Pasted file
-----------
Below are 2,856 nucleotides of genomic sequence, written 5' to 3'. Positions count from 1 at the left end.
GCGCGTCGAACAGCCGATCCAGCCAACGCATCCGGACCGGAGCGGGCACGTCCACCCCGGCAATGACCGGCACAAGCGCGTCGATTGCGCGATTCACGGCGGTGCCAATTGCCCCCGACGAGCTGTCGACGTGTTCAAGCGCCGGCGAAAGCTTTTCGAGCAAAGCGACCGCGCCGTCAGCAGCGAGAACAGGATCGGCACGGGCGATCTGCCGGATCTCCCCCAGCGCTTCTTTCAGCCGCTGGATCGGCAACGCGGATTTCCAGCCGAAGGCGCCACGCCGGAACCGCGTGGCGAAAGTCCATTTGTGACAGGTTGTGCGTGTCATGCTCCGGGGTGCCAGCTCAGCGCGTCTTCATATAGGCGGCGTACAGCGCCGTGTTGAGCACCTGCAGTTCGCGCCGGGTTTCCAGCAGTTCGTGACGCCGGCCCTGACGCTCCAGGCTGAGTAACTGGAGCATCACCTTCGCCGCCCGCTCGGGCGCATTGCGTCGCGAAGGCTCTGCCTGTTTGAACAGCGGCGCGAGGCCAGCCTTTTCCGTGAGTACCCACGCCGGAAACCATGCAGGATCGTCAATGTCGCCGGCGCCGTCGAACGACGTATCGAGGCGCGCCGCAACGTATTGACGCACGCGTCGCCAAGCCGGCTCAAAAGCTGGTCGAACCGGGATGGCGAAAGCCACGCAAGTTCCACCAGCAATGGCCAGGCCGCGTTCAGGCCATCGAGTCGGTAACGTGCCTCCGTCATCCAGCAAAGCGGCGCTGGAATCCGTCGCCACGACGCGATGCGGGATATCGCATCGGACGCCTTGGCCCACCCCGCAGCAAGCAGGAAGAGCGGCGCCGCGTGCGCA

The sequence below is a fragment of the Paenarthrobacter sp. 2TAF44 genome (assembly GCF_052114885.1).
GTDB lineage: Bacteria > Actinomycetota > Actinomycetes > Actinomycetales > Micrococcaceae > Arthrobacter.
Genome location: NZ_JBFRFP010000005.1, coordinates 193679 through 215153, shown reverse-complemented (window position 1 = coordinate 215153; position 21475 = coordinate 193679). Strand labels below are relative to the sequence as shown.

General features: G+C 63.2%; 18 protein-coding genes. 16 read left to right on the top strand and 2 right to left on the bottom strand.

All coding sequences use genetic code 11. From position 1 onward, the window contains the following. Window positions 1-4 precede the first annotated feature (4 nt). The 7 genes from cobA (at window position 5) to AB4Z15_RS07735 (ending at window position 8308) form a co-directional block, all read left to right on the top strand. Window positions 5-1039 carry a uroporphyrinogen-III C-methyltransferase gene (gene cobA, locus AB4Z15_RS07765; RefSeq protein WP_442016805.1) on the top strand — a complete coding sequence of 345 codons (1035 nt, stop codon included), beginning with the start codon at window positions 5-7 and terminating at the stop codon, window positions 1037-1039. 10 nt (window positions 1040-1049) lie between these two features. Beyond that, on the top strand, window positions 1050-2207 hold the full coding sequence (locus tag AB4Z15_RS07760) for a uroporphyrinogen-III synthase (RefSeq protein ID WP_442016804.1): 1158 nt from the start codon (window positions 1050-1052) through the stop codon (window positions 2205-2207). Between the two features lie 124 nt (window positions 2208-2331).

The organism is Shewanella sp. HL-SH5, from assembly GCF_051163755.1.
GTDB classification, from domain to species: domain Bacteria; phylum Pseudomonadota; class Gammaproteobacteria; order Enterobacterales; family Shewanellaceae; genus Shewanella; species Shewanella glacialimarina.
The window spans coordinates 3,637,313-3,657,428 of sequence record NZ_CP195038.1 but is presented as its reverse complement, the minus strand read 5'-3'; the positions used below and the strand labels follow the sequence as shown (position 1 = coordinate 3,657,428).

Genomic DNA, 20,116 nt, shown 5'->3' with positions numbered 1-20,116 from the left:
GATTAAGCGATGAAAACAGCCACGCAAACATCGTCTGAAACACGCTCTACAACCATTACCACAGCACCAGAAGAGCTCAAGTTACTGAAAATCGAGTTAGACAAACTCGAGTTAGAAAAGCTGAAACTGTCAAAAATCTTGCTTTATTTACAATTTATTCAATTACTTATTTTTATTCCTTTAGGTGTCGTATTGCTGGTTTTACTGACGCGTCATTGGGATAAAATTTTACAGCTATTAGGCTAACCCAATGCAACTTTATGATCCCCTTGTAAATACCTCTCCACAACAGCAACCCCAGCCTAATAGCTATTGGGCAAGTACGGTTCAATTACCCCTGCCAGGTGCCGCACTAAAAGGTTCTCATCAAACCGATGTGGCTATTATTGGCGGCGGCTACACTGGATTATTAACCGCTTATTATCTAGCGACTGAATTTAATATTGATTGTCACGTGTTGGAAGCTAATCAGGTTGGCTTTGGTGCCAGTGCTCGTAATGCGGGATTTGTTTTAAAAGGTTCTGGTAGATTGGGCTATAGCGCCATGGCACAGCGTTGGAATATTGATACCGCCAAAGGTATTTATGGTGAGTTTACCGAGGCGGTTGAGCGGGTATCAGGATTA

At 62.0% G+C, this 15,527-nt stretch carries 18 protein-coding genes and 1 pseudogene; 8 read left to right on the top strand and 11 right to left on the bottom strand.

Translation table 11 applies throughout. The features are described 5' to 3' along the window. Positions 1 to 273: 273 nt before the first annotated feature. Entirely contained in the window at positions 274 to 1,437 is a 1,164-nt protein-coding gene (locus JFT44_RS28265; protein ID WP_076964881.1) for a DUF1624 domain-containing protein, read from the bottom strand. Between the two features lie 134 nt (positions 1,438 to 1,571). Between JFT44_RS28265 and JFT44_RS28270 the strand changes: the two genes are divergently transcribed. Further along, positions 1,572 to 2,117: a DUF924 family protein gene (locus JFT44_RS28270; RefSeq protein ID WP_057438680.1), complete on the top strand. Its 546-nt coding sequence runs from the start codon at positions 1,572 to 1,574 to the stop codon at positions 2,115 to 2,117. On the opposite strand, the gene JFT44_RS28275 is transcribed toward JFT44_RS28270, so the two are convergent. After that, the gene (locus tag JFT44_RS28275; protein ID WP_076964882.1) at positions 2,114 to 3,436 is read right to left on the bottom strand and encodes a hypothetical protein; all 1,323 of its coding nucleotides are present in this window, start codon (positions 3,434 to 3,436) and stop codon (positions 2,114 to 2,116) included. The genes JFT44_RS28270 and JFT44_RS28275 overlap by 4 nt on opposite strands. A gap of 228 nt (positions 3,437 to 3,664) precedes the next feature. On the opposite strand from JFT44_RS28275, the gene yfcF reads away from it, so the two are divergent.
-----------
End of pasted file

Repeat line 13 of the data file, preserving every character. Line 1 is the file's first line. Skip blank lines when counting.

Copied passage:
At 62.0% G+C, this 15,527-nt stretch carries 18 protein-coding genes and 1 pseudogene; 8 read left to right on the top strand and 11 right to left on the bottom strand.